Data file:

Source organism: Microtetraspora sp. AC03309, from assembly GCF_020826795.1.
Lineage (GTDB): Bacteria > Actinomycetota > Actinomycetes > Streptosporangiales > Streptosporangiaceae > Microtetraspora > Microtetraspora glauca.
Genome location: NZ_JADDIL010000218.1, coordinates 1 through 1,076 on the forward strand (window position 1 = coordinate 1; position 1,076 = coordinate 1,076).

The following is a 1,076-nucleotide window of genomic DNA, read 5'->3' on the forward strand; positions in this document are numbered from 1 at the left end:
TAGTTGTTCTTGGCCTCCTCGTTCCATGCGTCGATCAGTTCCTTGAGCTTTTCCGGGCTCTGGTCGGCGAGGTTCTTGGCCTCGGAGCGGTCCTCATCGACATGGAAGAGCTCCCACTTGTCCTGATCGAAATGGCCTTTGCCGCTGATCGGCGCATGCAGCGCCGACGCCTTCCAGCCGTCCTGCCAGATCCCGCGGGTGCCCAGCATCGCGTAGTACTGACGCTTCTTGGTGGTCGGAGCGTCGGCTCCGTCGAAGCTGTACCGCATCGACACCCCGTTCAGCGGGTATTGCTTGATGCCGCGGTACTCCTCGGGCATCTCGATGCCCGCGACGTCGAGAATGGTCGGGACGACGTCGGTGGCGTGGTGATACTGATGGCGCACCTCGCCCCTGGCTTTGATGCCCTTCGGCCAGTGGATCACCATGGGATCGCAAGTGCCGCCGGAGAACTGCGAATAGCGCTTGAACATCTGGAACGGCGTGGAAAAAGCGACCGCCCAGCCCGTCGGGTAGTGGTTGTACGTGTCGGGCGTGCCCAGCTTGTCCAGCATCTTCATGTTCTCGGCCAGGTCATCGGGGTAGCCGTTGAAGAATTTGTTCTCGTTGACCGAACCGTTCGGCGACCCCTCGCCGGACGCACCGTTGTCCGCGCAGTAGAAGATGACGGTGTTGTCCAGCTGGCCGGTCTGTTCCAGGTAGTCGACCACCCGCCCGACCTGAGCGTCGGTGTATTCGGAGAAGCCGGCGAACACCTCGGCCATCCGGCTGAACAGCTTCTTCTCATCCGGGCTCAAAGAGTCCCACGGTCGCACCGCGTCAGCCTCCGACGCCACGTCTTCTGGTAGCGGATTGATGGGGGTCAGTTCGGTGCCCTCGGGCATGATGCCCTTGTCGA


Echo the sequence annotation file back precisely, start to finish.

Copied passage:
Source organism: Microtetraspora sp. AC03309, from assembly GCF_020826795.1.
Lineage (GTDB): Bacteria > Actinomycetota > Actinomycetes > Streptosporangiales > Streptosporangiaceae > Microtetraspora > Microtetraspora glauca.
Genome location: NZ_JADDIL010000218.1, coordinates 1 through 1,076 on the forward strand (window position 1 = coordinate 1; position 1,076 = coordinate 1,076).

The following is a 1,076-nucleotide window of genomic DNA, read 5'->3' on the forward strand; positions in this document are numbered from 1 at the left end:
TAGTTGTTCTTGGCCTCCTCGTTCCATGCGTCGATCAGTTCCTTGAGCTTTTCCGGGCTCTGGTCGGCGAGGTTCTTGGCCTCGGAGCGGTCCTCATCGACATGGAAGAGCTCCCACTTGTCCTGATCGAAATGGCCTTTGCCGCTGATCGGCGCATGCAGCGCCGACGCCTTCCAGCCGTCCTGCCAGATCCCGCGGGTGCCCAGCATCGCGTAGTACTGACGCTTCTTGGTGGTCGGAGCGTCGGCTCCGTCGAAGCTGTACCGCATCGACACCCCGTTCAGCGGGTATTGCTTGATGCCGCGGTACTCCTCGGGCATCTCGATGCCCGCGACGTCGAGAATGGTCGGGACGACGTCGGTGGCGTGGTGATACTGATGGCGCACCTCGCCCCTGGCTTTGATGCCCTTCGGCCAGTGGATCACCATGGGATCGCAAGTGCCGCCGGAGAACTGCGAATAGCGCTTGAACATCTGGAACGGCGTGGAAAAAGCGACCGCCCAGCCCGTCGGGTAGTGGTTGTACGTGTCGGGCGTGCCCAGCTTGTCCAGCATCTTCATGTTCTCGGCCAGGTCATCGGGGTAGCCGTTGAAGAATTTGTTCTCGTTGACCGAACCGTTCGGCGACCCCTCGCCGGACGCACCGTTGTCCGCGCAGTAGAAGATGACGGTGTTGTCCAGCTGGCCGGTCTGTTCCAGGTAGTCGACCACCCGCCCGACCTGAGCGTCGGTGTATTCGGAGAAGCCGGCGAACACCTCGGCCATCCGGCTGAACAGCTTCTTCTCATCCGGGCTCAAAGAGTCCCACGGTCGCACCGCGTCAGCCTCCGACGCCACGTCTTCTGGTAGCGGATTGATGGGGGTCAGTTCGGTGCCCTCGGGCATGATGCCCTTGTCGA